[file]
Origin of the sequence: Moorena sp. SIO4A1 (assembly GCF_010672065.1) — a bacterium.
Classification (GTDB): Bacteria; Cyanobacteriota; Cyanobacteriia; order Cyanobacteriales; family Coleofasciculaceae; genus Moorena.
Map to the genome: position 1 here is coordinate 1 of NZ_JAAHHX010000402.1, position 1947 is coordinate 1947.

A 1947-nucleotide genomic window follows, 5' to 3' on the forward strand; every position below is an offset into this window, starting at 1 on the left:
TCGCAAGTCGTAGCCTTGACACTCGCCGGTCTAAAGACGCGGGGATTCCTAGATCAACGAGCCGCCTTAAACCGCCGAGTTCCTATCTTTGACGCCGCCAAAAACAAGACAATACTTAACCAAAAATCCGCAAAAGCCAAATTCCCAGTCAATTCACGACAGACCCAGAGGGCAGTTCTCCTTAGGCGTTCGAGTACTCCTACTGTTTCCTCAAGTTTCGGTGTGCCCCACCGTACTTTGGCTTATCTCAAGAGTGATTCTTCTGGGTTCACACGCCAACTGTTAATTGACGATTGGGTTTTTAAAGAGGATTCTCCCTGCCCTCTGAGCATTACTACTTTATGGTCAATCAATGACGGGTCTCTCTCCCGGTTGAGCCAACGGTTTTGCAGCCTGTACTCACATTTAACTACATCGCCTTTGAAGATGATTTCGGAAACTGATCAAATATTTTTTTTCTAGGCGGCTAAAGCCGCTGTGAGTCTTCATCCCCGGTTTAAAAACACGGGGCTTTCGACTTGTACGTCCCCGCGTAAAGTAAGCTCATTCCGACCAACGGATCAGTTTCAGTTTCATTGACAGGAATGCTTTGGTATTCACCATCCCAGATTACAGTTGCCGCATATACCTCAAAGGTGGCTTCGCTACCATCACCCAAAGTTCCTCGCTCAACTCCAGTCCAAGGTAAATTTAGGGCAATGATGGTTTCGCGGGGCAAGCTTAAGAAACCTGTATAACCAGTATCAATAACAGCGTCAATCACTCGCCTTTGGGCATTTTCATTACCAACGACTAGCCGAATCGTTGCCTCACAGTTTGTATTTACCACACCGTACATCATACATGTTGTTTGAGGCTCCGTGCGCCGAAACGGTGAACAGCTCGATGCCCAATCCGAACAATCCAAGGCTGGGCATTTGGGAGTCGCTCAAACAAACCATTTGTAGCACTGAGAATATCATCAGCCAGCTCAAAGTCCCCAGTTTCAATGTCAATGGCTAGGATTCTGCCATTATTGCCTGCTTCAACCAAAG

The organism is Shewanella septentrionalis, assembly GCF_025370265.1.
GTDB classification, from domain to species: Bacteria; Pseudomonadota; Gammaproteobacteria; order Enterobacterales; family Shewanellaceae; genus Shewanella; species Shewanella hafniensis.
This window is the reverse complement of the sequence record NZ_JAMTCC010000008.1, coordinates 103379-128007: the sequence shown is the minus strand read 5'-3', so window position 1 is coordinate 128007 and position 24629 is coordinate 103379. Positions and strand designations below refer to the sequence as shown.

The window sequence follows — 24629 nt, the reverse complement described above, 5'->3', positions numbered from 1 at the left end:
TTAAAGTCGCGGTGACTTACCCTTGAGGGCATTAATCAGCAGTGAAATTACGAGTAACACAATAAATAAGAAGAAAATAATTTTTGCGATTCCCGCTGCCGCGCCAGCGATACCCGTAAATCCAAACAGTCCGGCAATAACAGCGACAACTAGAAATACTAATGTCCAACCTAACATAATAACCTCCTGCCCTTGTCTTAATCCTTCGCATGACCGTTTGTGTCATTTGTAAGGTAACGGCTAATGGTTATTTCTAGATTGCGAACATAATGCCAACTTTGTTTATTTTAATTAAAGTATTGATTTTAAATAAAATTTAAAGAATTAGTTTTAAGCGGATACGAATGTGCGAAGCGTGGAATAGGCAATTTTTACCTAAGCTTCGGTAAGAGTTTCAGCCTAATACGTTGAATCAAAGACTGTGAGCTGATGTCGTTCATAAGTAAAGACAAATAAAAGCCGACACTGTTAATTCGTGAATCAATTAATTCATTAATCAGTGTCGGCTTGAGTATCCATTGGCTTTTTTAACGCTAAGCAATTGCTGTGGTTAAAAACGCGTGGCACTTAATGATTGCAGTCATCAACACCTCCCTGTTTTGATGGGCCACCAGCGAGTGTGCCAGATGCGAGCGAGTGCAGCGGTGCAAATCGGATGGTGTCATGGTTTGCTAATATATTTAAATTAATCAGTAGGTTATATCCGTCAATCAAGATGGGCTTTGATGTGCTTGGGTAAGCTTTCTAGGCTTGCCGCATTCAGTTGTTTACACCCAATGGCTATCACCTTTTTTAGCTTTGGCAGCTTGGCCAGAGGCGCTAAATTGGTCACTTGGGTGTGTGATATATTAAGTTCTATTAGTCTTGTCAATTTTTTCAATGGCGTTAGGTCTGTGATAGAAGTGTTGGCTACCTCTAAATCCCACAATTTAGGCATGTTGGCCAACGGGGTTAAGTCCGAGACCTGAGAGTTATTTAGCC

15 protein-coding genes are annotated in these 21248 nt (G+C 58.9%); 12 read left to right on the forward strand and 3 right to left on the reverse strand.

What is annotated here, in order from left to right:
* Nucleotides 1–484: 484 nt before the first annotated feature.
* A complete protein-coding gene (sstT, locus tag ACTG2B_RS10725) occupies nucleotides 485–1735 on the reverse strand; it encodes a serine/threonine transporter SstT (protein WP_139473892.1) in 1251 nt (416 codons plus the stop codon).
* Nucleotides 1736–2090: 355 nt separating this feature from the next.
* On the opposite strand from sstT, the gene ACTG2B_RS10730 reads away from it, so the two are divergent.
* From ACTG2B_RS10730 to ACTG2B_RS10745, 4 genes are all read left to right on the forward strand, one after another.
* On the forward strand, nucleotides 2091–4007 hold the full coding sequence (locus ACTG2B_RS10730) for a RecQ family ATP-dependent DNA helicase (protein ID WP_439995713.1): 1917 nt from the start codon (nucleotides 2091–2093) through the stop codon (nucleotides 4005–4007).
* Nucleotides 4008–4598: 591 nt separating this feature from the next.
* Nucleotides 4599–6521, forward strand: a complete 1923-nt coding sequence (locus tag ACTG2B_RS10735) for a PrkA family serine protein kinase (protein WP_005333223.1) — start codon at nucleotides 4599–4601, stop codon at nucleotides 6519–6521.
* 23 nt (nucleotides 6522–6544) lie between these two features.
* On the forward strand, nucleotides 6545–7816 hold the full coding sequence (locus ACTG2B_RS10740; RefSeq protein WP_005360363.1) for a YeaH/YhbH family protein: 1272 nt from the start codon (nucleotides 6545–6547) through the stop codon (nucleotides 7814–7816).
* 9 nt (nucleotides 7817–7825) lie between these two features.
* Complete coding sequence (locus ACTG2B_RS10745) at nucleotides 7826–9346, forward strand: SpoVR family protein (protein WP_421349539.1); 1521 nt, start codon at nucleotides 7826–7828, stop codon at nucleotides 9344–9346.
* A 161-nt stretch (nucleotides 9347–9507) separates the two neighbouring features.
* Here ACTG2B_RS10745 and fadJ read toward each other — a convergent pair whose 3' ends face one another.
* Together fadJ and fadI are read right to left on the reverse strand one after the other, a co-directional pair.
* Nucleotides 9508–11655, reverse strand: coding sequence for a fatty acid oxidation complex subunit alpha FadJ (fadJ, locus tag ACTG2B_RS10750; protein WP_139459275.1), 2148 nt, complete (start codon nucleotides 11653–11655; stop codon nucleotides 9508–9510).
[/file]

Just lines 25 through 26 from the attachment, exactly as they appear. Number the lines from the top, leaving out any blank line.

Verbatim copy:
* A 161-nt stretch (nucleotides 9347–9507) separates the two neighbouring features.
* Here ACTG2B_RS10745 and fadJ read toward each other — a convergent pair whose 3' ends face one another.